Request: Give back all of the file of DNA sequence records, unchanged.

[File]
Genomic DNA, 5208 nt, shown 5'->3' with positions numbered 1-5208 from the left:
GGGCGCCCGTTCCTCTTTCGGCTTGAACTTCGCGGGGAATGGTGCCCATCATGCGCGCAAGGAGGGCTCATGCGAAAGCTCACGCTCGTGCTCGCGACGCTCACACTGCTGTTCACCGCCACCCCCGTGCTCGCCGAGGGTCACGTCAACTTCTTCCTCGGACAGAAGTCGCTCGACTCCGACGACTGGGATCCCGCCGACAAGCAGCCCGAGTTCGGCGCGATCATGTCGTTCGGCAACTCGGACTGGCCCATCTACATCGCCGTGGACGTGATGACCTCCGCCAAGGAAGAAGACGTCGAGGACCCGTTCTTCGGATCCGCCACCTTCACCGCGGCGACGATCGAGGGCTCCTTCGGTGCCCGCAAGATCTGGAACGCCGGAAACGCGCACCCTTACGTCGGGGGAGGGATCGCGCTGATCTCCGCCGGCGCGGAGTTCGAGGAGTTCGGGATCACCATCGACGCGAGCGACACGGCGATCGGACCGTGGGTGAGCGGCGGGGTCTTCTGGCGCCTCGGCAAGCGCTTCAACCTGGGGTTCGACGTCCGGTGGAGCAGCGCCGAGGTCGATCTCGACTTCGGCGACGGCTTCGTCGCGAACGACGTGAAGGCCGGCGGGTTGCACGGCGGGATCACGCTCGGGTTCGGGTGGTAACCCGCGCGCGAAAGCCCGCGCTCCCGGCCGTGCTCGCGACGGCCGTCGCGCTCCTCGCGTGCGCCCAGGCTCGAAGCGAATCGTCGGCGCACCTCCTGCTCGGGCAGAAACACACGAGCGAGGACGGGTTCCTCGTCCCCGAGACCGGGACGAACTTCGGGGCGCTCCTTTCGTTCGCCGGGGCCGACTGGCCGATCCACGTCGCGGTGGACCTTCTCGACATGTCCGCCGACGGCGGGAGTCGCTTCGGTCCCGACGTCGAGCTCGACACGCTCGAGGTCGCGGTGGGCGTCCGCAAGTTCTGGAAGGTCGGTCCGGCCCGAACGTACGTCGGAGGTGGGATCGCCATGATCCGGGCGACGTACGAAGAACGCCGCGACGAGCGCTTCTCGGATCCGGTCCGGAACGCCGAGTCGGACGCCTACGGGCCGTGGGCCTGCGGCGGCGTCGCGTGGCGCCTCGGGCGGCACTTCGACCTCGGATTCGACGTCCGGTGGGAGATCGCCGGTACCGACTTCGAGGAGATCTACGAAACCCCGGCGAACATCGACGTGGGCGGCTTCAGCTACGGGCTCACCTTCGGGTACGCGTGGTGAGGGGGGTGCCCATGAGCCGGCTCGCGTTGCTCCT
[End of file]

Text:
Genomic DNA, 5208 nt, shown 5'->3' with positions numbered 1-5208 from the left:
GGGCGCCCGTTCCTCTTTCGGCTTGAACTTCGCGGGGAATGGTGCCCATCATGCGCGCAAGGAGGGCTCATGCGAAAGCTCACGCTCGTGCTCGCGACGCTCACACTGCTGTTCACCGCCACCCCCGTGCTCGCCGAGGGTCACGTCAACTTCTTCCTCGGACAGAAGTCGCTCGACTCCGACGACTGGGATCCCGCCGACAAGCAGCCCGAGTTCGGCGCGATCATGTCGTTCGGCAACTCGGACTGGCCCATCTACATCGCCGTGGACGTGATGACCTCCGCCAAGGAAGAAGACGTCGAGGACCCGTTCTTCGGATCCGCCACCTTCACCGCGGCGACGATCGAGGGCTCCTTCGGTGCCCGCAAGATCTGGAACGCCGGAAACGCGCACCCTTACGTCGGGGGAGGGATCGCGCTGATCTCCGCCGGCGCGGAGTTCGAGGAGTTCGGGATCACCATCGACGCGAGCGACACGGCGATCGGACCGTGGGTGAGCGGCGGGGTCTTCTGGCGCCTCGGCAAGCGCTTCAACCTGGGGTTCGACGTCCGGTGGAGCAGCGCCGAGGTCGATCTCGACTTCGGCGACGGCTTCGTCGCGAACGACGTGAAGGCCGGCGGGTTGCACGGCGGGATCACGCTCGGGTTCGGGTGGTAACCCGCGCGCGAAAGCCCGCGCTCCCGGCCGTGCTCGCGACGGCCGTCGCGCTCCTCGCGTGCGCCCAGGCTCGAAGCGAATCGTCGGCGCACCTCCTGCTCGGGCAGAAACACACGAGCGAGGACGGGTTCCTCGTCCCCGAGACCGGGACGAACTTCGGGGCGCTCCTTTCGTTCGCCGGGGCCGACTGGCCGATCCACGTCGCGGTGGACCTTCTCGACATGTCCGCCGACGGCGGGAGTCGCTTCGGTCCCGACGTCGAGCTCGACACGCTCGAGGTCGCGGTGGGCGTCCGCAAGTTCTGGAAGGTCGGTCCGGCCCGAACGTACGTCGGAGGTGGGATCGCCATGATCCGGGCGACGTACGAAGAACGCCGCGACGAGCGCTTCTCGGATCCGGTCCGGAACGCCGAGTCGGACGCCTACGGGCCGTGGGCCTGCGGCGGCGTCGCGTGGCGCCTCGGGCGGCACTTCGACCTCGGATTCGACGTCCGGTGGGAGATCGCCGGTACCGACTTCGAGGAGATCTACGAAACCCCGGCGAACATCGACGTGGGCGGCTTCAGCTACGGGCTCACCTTCGGGTACGCGTGGTGAGGGGGGTGCCCATGAGCCGGCTCGCGTTGCTCCT